James Crowe
Faculty Member
Last active: 3/31/2020

Gold nanorod vaccine for respiratory syncytial virus.

Stone JW, Thornburg NJ, Blum DL, Kuhn SJ, Wright DW, Crowe JE
Nanotechnology. 2013 24 (29): 295102

PMID: 23799651 · PMCID: PMC3754908 · DOI:10.1088/0957-4484/24/29/295102

Respiratory syncytial virus (RSV) is a major cause of pneumonia and wheezing in infants and the elderly, but to date there is no licensed vaccine. We developed a gold nanorod construct that displayed the major protective antigen of the virus, the fusion protein (F). Nanorods conjugated to RSV F were formulated as a candidate vaccine preparation by covalent attachment of viral protein using a layer-by-layer approach. In vitro studies using ELISA, electron microscopy and circular dichroism revealed that conformation-dependent epitopes were maintained during conjugation, and transmission electron microscopy studies showed that a dispersed population of particles could be achieved. Human dendritic cells treated with the vaccine induced immune responses in primary human T cells. These results suggest that this vaccine approach may be a potent method for immunizing against viruses such as RSV with surface glycoproteins that are targets for the human immune response.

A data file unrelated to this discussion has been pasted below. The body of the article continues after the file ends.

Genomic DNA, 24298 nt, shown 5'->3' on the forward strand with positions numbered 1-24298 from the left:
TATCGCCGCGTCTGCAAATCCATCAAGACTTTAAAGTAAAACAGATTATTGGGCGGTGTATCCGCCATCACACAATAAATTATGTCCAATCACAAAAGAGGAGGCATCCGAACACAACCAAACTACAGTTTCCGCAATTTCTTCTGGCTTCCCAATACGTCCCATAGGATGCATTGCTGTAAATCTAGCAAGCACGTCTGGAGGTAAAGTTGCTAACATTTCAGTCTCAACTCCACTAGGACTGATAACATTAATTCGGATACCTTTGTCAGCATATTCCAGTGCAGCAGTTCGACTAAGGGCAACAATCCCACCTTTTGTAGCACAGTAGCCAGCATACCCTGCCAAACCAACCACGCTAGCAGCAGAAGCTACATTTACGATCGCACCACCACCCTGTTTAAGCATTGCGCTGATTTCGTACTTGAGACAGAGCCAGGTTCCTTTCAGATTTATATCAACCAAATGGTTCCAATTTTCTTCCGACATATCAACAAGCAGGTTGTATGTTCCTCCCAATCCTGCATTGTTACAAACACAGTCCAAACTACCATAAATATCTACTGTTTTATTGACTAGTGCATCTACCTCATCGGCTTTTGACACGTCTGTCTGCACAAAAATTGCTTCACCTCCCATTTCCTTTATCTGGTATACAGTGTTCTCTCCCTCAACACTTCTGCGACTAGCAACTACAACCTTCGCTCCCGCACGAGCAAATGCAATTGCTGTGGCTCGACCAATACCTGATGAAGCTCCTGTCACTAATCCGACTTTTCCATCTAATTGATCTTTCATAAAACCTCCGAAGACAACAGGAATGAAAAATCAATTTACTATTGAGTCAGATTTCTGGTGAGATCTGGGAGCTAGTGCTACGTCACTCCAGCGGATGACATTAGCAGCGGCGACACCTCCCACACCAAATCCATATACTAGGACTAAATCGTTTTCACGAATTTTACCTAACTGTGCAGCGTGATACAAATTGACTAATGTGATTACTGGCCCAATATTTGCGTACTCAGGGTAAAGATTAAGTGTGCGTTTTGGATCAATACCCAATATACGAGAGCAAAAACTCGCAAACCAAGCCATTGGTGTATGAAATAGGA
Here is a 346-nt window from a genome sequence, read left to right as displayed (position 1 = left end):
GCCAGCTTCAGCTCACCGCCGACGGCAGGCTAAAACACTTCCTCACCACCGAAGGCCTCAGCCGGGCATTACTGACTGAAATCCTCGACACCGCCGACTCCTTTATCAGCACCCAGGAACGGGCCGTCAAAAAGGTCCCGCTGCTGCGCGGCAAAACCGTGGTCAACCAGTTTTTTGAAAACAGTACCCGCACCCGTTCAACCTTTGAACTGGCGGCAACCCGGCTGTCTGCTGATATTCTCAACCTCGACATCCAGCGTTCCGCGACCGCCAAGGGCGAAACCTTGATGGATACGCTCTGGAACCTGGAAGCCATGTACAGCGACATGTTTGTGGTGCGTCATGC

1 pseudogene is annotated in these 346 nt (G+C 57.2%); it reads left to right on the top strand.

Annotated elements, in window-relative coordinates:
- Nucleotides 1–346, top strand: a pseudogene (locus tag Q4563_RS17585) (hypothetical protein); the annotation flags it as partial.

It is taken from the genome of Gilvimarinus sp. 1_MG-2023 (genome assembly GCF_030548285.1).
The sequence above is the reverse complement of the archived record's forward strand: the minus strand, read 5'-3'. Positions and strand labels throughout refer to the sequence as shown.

MeSH Terms (11)

Aged, 80 and over Antigens, Viral Cells, Cultured Gold Humans Immobilized Proteins Infant, Newborn Nanotubes Respiratory Syncytial Viruses Respiratory Syncytial Virus Infections T-Lymphocytes

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